More on the smaller sensor wide and tele cameras
As well as the aforementioned 50-megapixel, 1-inch IMX989 camera, the Xiaomi also has two 48-megapixel cameras, each of which sits in front of a 1/2-inch Sony IMX586 sensor. These sensors are just a smidgen over a quarter of the surface area of the main camera’s sensor. And unlike the main camera’s phase detect AF, these cameras use Dual Pixel AF.
Both lenses are also Leica Summicron ASPH-branded, with the ultra-wide optic being a 13mm f/2.2 macro lens and the telephoto camera being a periscopic 120mm f/4.1. The latter has optical image stabilization, which should be helpful when shooting both stills and video. The front-facing camera offers 32-megapixels of resolution.
This isn’t a camera bump, it’s a camera dinner plate!
If all of this has your curiosity piqued, now is the time to temper your expectations just a little, aesthetically at least. Nearly the entire top third of the phone’s rear surface is dominated by an absolutely colossal, dual-level camera bump.
The lower of these two levels is rectangular and occupies almost the full width of the phone. Atop it, a circular panel protrudes wedding cake-style, almost its entire surface clad in glass to give the appearance of a “lens.” In fact, it’s housing for no less than three full camera/lens combos, as well as what we’re presuming is a twin-LED flash strobe.
The Leica partnership extends to software, too
As well as its work on the lens front, Leica is said to have participated in creating the tone curves and profiles necessary to deliver a “look” representative of the company’s own aesthetic.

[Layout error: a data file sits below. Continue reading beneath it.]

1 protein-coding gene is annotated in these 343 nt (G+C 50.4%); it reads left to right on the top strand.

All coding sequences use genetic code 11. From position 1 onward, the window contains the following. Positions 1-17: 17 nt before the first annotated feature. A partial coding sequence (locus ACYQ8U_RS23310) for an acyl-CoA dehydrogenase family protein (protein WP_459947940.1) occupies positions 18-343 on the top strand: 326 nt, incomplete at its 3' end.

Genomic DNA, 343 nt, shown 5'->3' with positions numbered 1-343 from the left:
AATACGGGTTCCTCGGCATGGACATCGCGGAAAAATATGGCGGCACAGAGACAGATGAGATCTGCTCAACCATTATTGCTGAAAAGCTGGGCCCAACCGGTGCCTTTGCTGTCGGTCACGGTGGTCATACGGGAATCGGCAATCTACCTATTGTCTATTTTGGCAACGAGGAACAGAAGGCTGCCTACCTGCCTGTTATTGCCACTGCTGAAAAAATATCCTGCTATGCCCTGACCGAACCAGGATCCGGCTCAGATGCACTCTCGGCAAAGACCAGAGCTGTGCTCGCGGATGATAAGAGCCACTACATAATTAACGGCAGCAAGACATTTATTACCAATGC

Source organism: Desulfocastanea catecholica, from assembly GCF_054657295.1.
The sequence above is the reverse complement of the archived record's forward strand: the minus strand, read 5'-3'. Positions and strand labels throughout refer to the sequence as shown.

The “Leica Authentic” profile is appearing in a smartphone for the first time and is said to yield a natural look with contrast in shadows and highlights, plus “a good sense of three-dimensionality.” The “Leica Vibrant” profile, meanwhile, seeks a middle ground between Leica’s favored aesthetic and that of Xiaomi’s. You can see examples of both of those looks below.
Other noteworthy features of the Xiaomi 12S Ultra include a 1500-nit, 120hz, 6.73-inch 2K display with DCI-P3 gamut, Snapdragon 8 Gen 1 processor with heat pump cooling, 10-bit DNG raw capture, 30 fps burst capture, 24fps 8K video capture, 4K Dolby Vision HDR recording and playback, 120 to 3,840 fps slow-mo, 67W wired/50W wireless charging, and IP68 weather sealing.
Price and availability
Available from July 12th, the Xiaomi 12S Ultra is being sold in three versions. The base version has 8GB RAM and 256GB storage for around 5999 yuan (US$900), while the intermediate model boosts the RAM to 12GB for 6499 yuan (US$970). Finally, the hero version is also equipped with 12GB RAM but doubles the storage to 512GB for 6999 yuan (US$1050). Plans for sale outside of China have not yet been revealed.
Xiaomi 12S Ultra sample images
Xiaomi has provided the following sample images showing the new 12S Ultra in use.